Experiences of Discrimination and Depression Trajectories over Pregnancy

Amanda Noroña-Zhou, Özlü Aran, Sarah E. Garcia, Dustin Haraden, Sarah E.D. Perzow, Catherine H. Demers, Ella Marie P. Hennessey, Stephanie Melgar Donis, Melanie Kurtz, Benjamin L. Hankin, Elysia Poggi Davis

Research output: Contribution to journalArticlepeer-review


Introduction: Research on risk factors for prenatal depression is critical to improve the understanding, prevention, and treatment of women's psychopathology. The current study examines the relation between experiences of racial discrimination and trajectories of depression symptoms over the course of pregnancy. Method: Participants completed standardized measures regarding symptoms of depression at four timepoints during pregnancy and reported on experiences of racial discrimination at one timepoint. Latent growth curve modeling was used to examine the relation between discrimination and initial levels (intercept) and trajectories (slope) of depression symptoms over pregnancy. Results: Participants were 129 pregnant individuals recruited from obstetric clinics and oversampled for elevated depression symptoms. Thirty-six percent of the participants were living at or below 200% of the federal poverty line. Fifty-four percent of the sample identified as non-Latinx White, 26% as Latinx, and 13% as non-Latinx Black. An unconditional latent growth curve modeling revealed a negative quadratic trajectory of depression symptoms during pregnancy. When women's report of discrimination was added as a predictor of depression trajectories, discrimination predicted the initial value (intercept) of depression symptoms, but not change over the course of pregnancy (slope). Specifically, higher levels of experiences of discrimination were associated with higher levels of depression symptoms. When sociodemographic and contextual covariates were included in the model, a low family income-to-needs ratio was also related to higher levels of depression symptoms. Conclusions: These findings provide evidence that women's experiences of racial discrimination and family financial strain are risk factors for prenatal depression, with implications for screening, treatment, and policy.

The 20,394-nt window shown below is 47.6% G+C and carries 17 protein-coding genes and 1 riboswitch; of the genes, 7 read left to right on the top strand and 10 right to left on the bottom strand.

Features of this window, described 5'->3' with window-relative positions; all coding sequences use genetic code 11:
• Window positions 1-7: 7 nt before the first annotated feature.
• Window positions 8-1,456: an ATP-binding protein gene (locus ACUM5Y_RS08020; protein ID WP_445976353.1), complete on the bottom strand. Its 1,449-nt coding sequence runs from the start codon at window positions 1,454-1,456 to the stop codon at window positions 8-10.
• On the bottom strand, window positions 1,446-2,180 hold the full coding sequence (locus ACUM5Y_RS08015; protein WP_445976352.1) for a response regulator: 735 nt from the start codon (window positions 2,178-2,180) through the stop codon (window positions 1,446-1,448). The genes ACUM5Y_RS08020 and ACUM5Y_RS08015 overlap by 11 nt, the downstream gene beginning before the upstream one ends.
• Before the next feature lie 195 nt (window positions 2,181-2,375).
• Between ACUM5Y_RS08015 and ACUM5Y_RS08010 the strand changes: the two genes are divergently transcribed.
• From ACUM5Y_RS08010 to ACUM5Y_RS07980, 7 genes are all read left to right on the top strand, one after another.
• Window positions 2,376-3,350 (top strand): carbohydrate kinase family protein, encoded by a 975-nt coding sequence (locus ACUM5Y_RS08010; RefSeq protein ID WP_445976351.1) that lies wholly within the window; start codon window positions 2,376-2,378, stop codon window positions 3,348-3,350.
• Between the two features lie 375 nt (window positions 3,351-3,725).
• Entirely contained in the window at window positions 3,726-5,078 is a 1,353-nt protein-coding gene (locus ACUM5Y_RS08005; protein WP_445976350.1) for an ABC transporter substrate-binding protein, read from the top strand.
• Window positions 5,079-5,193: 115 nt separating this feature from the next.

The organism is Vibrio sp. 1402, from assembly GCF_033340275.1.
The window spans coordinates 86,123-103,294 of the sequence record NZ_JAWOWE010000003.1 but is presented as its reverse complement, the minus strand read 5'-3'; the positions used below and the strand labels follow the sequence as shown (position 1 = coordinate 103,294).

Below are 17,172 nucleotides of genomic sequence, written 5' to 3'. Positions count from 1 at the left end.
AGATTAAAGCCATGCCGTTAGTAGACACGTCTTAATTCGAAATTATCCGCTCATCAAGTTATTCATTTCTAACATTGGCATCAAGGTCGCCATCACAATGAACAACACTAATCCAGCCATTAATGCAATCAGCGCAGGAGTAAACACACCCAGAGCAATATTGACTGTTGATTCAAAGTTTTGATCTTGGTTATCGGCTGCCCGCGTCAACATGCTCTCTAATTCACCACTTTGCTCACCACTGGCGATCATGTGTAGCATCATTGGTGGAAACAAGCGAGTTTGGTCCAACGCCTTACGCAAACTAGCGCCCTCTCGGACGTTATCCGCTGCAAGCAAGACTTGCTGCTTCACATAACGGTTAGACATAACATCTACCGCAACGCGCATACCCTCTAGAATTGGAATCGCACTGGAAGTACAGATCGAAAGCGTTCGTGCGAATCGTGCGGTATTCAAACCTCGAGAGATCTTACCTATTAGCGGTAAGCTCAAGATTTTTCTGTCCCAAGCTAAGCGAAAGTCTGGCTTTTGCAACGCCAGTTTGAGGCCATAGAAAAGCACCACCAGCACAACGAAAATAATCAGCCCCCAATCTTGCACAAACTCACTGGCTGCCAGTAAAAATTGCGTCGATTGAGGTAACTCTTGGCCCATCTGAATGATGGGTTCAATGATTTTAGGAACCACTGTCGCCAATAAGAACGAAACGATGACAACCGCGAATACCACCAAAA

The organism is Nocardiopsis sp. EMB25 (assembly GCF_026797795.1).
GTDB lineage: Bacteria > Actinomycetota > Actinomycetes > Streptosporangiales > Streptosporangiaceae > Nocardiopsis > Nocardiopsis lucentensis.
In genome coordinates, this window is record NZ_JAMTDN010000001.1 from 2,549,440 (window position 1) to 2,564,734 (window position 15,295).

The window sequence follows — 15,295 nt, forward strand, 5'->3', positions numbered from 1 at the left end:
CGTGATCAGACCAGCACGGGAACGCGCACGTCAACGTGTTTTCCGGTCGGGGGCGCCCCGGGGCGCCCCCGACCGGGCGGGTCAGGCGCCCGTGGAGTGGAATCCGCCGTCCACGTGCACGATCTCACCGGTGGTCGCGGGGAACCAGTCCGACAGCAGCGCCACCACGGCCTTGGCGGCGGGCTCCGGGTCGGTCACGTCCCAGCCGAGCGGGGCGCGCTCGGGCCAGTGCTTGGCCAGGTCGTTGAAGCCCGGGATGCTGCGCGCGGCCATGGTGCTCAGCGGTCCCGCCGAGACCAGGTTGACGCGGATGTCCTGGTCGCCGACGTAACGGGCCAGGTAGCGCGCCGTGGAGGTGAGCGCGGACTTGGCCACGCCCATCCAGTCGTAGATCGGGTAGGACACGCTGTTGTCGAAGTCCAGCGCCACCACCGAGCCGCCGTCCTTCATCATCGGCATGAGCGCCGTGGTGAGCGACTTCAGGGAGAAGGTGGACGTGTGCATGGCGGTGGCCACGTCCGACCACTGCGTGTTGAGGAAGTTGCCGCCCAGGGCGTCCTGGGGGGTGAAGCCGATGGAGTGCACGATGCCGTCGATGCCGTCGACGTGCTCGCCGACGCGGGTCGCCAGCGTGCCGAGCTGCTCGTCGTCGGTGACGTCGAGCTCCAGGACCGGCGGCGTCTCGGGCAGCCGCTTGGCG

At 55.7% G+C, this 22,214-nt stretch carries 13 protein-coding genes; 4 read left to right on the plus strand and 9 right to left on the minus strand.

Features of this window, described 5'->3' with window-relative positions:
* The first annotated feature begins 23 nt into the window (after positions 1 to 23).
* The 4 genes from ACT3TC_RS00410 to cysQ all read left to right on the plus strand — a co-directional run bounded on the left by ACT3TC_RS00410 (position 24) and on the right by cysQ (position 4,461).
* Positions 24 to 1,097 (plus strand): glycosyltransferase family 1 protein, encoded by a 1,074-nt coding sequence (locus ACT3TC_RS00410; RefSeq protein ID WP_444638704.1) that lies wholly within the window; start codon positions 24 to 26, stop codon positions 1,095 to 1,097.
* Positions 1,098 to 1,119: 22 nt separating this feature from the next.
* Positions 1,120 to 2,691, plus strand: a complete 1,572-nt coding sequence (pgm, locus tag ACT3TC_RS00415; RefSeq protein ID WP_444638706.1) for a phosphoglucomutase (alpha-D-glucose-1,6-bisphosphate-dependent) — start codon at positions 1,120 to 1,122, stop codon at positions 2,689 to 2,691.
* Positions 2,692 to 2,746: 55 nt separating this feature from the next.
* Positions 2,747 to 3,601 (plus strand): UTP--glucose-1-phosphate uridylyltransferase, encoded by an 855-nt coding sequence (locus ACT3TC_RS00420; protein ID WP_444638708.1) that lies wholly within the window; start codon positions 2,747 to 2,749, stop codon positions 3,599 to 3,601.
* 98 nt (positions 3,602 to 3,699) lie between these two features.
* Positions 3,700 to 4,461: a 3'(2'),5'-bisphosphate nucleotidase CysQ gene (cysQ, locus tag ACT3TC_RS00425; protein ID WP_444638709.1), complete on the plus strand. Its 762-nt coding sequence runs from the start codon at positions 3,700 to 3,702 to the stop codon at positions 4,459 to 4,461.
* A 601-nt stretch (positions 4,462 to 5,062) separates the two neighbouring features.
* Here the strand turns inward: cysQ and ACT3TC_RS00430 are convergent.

Original languageEnglish (US)
Pages (from-to)147-155
Number of pages9
JournalWomen's Health Issues
Issue number2
StatePublished - Mar 1 2022

ASJC Scopus subject areas

  • Health(social science)
  • Public Health, Environmental and Occupational Health
  • Obstetrics and Gynecology
  • Maternity and Midwifery


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